His boss was looking to fire him for a long time. His whole life, he has had the wrong idea. “Success doesn’t come from just luck, popularity, or personality. All throughout the Death of a Salesman, Loman tells his two sons, Biff and Happy, that the key to success in life is to be “well liked” and that all you need is “a smile and a shoeshine.” (Brett) However, Willy completely ignored his true calling of working with his hands, to become a business man. He was so infatuated with the American Dream, he didn’t realize that he wasn’t a good Salesman, and would have succeeded as ... ... middle of paper ... ...ity to indulge in a world that doesn’t exist.
Gatsby Stares at it “yearning remains as remote and nebulous as the green light toward which he Reaches“. The green light sat the end of the dock is like a beacon a calling, telling Gatsby that hey Look im right here you just have to work for me. It also... ... middle of paper ... ...ers and explorers. Just as daisy was for Gatsby. He pictures the green land of America as the green light shining from daisy’s dock, and muses that Gatsby-whose wealth and success so closely echo the American dream- failed to realize that the dream had already ended, that his goals had become hollow and empty.” is a very meaning full quote shows that the dream and lust for this woman is real.
By Fitzgerald comparing Gatsby to hope, he is ultimately showing hope's flaws because in the end, hope does not matter when one's whole life is wasted in the search for something impossible to achieve. Similar to Gatsby, the green light at the end of Daisy's dock also symbolizes hope because "Gatsby believed in the green light, the orgastic future that year by year recedes before us"(189). The light was something just out of reach, yet year after year,... ... middle of paper ... ...ose he met. Both must revert to their previous lives due to a dream that had overwhelmed them both. This shows when investing oneself too feverishly in a dream, they eventually have to go back to the start, never attaining what they set out for.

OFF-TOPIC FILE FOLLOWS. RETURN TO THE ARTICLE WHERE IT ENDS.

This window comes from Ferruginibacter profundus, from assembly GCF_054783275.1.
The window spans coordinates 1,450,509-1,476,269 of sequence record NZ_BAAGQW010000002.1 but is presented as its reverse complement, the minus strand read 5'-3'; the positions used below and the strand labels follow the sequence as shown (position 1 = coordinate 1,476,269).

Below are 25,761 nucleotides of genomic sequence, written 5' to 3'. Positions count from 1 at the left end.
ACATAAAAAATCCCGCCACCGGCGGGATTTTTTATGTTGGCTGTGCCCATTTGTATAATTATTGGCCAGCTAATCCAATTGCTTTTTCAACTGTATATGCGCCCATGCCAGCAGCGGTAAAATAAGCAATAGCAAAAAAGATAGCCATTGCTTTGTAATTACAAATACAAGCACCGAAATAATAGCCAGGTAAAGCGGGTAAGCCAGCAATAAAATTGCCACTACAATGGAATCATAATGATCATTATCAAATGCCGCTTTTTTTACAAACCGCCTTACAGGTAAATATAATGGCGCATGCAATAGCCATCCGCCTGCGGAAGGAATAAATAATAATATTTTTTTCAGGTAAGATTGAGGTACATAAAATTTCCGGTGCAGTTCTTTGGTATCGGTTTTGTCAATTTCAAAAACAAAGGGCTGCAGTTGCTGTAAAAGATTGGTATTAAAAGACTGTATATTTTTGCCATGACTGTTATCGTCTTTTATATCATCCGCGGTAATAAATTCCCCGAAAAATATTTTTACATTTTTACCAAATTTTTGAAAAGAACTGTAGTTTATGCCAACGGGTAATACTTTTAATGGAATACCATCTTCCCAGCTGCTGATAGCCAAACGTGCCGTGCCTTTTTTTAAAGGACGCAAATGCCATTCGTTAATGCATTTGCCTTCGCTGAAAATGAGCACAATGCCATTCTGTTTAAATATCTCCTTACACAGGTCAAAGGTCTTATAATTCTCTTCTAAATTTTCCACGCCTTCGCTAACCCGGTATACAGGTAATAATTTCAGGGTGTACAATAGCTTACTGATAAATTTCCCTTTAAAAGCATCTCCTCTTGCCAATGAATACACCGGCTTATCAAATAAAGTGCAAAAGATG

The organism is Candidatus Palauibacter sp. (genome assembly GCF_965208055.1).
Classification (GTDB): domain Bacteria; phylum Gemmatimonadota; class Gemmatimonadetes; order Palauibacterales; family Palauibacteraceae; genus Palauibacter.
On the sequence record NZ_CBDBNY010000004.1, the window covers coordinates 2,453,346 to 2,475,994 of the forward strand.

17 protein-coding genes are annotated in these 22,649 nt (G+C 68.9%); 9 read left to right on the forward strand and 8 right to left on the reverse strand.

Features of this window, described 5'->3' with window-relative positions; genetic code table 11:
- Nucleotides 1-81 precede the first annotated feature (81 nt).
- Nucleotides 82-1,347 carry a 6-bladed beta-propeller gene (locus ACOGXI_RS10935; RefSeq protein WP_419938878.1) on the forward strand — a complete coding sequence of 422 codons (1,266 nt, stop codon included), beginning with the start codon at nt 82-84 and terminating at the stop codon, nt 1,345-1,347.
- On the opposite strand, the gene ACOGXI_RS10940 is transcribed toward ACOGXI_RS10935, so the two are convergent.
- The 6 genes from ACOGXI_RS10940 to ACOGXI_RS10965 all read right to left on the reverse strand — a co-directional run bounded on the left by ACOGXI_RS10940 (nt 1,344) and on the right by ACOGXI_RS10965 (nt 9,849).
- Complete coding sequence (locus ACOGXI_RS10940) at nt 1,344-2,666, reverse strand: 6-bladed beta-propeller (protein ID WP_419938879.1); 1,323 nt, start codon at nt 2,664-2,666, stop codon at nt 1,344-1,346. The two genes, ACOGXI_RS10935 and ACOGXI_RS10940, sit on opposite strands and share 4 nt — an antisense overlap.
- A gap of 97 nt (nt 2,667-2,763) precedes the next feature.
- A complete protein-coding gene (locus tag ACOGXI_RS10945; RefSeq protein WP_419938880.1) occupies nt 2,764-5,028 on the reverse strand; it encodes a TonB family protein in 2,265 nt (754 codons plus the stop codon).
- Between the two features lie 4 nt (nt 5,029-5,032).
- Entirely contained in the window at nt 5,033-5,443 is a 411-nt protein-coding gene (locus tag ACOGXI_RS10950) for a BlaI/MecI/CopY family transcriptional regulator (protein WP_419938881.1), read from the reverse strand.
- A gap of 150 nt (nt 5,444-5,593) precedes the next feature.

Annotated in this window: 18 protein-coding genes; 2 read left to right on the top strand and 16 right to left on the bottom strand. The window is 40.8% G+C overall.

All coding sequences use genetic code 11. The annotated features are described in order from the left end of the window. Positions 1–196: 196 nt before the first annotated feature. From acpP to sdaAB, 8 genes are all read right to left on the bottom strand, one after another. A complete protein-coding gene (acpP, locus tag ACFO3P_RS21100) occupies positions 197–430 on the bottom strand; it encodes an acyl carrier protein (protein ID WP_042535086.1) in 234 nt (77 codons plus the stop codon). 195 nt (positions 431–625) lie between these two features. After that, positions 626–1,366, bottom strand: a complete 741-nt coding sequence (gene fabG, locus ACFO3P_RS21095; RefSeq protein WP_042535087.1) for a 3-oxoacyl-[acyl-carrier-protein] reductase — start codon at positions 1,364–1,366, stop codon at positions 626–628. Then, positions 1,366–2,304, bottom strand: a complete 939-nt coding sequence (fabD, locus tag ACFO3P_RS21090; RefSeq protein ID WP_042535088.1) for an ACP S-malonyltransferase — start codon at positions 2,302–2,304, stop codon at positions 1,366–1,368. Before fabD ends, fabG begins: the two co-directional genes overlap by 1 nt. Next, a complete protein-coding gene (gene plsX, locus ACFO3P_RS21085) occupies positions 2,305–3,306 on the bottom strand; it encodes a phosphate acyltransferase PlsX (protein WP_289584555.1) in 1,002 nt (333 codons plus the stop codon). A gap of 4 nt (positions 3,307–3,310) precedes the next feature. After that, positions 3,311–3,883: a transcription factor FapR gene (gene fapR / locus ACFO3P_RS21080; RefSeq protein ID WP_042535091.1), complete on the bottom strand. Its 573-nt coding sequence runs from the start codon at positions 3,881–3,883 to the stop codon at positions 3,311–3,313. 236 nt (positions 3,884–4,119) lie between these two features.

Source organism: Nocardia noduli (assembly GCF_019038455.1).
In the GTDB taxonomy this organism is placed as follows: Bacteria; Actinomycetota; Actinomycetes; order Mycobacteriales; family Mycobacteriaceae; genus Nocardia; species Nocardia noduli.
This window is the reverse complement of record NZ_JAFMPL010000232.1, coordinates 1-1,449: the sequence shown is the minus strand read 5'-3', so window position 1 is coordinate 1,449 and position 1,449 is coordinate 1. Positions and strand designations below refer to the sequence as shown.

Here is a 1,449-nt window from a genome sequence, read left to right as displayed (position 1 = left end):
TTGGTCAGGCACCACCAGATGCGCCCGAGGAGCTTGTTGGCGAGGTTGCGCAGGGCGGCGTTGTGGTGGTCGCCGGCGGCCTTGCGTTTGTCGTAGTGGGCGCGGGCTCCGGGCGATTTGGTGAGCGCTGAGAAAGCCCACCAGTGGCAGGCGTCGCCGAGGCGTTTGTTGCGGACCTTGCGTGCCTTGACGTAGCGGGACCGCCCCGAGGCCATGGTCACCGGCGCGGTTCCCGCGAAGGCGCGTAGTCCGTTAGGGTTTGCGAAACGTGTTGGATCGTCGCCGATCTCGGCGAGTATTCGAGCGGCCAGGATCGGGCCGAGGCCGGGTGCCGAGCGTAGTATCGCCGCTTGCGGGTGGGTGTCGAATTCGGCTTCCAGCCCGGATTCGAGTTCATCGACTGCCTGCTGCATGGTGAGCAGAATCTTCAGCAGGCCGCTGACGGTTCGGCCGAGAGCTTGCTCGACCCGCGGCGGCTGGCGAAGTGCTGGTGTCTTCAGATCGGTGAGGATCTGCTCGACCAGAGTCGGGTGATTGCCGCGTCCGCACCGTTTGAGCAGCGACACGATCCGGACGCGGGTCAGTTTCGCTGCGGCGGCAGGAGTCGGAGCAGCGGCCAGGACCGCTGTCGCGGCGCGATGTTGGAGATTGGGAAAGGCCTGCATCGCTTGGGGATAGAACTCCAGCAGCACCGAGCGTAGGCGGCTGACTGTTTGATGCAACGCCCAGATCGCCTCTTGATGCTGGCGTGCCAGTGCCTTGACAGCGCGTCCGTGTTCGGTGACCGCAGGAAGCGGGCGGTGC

He leads his sons to believe the same ludicrous keys to success, pointing them in the same direction of failure. Everyone but Willy sees fault in his judgement as “his old friends, the old buyers that loved him so and alwaysfound some order to hand him in a pinch -- they’re all dead, retired” (Miller 32). With these factors counting against him, Willy still has not realized his life is at a standstill, not moving at all and he’s failing. His entire life he’d depended on the help of other people. Although he wants his sons to live a successful life, he’s teaching them the wrong points of gaining that particular lifestyle.
Willy refuses to recognize that he does have true abilities, as in the field of construction. He appears at times to have hope for the future, “on the way home tonight, I’d like to buy some seeds” (1243). Nonetheless, there is a pinning undercurrent of fear for Willy, as Linda discovers, “…sure enough, on the bottom of the water heater there’s a new little nipple on the gas pipe” (1237). Although the illusions that Willy puts forth are real to him, they are, nevertheless, simply that: Illusions. Deep down he knows things are not as they should be, with his family, his job and his life.